Take the 2-minute tour ×
Mathematics Stack Exchange is a question and answer site for people studying math at any level and professionals in related fields. It's 100% free, no registration required.

I'm trying to implement a review function on my website, but I want it weighed. I checked on IMDb and they have this:

weighted rating $(WR) = (v / (v+m)) R + (m / (v+m)) C$
where:
$R$ = average for the movie (mean) = (Rating)
$v$ = number of votes for the movie = (votes)
$m$ = minimum votes required to be listed in the Top 50 (currently 1000)
$C$ = the mean vote across the whole report (currently 6.8)

Now, I was wondering how I would implement it for my situation. So please help me understand if what I assume here is correct:

$R$ = $\sum$(review of item $X$ * ratingvalue) / (total reviews of item $X$)

$v$ = total reviews of item $X$

$m$ = I have only a few reviews on my site right now, so does it matter what number I provide here? I thought I'd just enter 1

$C$ = which report do they mean by this? Do they mean the average value of a review across all reviews?

Example based on comments below (thanks guys):

Let's say I have two movies with the following ratings: Movie A votes: 8,8,10,5,7,8 Movie B votes: 10

Would that result in the following values for the variables: Movie A total reviews: 6 Movie B total reviews: 1

Movie A sum: 46 Movie B sum: 10

Movie A average: 7,666666667 Movie B average: 10

Thus for movie A the variable values would be: R 7,666666667 v 6 m 0,8 <- with value of variable m I could play based on whether this movie relatively has a lot of reviews C 8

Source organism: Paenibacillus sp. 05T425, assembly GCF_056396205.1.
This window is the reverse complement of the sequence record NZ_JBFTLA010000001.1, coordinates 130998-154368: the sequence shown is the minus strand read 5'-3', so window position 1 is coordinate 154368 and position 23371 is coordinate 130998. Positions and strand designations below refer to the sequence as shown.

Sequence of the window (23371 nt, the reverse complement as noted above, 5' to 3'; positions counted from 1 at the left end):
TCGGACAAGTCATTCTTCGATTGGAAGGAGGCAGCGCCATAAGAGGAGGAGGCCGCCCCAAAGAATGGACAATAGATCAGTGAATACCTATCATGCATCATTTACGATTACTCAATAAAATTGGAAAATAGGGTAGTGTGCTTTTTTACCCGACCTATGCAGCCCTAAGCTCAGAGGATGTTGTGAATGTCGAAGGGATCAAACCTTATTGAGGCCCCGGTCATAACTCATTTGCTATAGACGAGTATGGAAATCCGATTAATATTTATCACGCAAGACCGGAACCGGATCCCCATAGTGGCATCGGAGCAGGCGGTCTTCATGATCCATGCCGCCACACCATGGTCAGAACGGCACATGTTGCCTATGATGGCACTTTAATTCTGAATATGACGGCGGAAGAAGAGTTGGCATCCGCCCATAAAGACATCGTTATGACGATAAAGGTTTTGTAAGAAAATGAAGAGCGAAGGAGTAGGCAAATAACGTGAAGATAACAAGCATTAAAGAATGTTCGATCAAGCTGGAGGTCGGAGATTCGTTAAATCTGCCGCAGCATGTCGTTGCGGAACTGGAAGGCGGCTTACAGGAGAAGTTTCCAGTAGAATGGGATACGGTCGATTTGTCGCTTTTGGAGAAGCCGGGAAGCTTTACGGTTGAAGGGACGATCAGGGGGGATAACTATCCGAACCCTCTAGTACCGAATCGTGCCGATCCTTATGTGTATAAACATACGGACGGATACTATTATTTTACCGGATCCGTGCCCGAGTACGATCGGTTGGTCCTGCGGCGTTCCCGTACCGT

And the rating would be: (WR)=(v/(v+m))R+(m/(v+m))C (WR)=(6/(6+0,8))7,666666667+(0,8/(6+0,8))8 (WR)=7,7

If that's correct: I also tried giving movie A 6*10 and movie B 1*10 but in that case it would make sense to rank movie A higher, which it doesn't with my current formula.

I also provided an example calculation sheet here to see if I'm doing it right: www.wunderwedding.com/files/reviewalgorithm.zip

Thanks!

share|improve this question
1  
Think of it as if every item always has $m$ votes which are average. –  Thomas Andrews Jul 10 '12 at 13:01
add comment

2 Answers 2

The formula is just a weighted average of the "naive-individual" rating for this movie (item) and a (sort of) "a priori-noncommittal" rating. The idea is that, if you have very few votes for your particular movie, you don't put much trust on it, and lean instead toward a conservative estimate, the "a priori" noncommittal rating, e.g the average rating across your entire universe. When the number of votes for your particular movie gets large, you trust that individual rating more.

Once you grap the concept, you have quite freedom to prescribe your weights and the "a priori" rating. The important restrictions are: the weights must be in the $(0,1)$ range and sum up to one; the weight of the "a priori" rating should tend to $1$ if the movie has few votes, and to $0$ if it has many.

This is sometimes -losely- called "bayesian rating". See related: http://math.stackexchange.com/a/41513/312

share|improve this answer
add comment

You are correct, the variable $C$ is the average of all votes.

What this algorithm says is that every item is considered to have $m$ "phantom votes" all with value $C$.

The actual code is up to you, but you probably don't want to have to recalculate $C$ every time you compute a rating...

On error to avoid is computing $C$ as the average of the items' averages. That would be wrong. If IMDB had 8 votes averaging 9 for "Raiders of the Lost Ark" and 2 votes averaging 1 for "Big Momma's House," the average vote with be $\frac{9\times8+1\times2}{10}=7.4$, not $\frac{9+1}{2}=5$.

share|improve this answer
    
Sorry for the delay. Thanks for your reply, I updated my initial question, if you could have another look? –  Flo Sep 4 '12 at 13:31
add comment

Your Answer

 
discard

By posting your answer, you agree to the privacy policy and terms of service.

Not the answer you're looking for? Browse other questions tagged or ask your own question.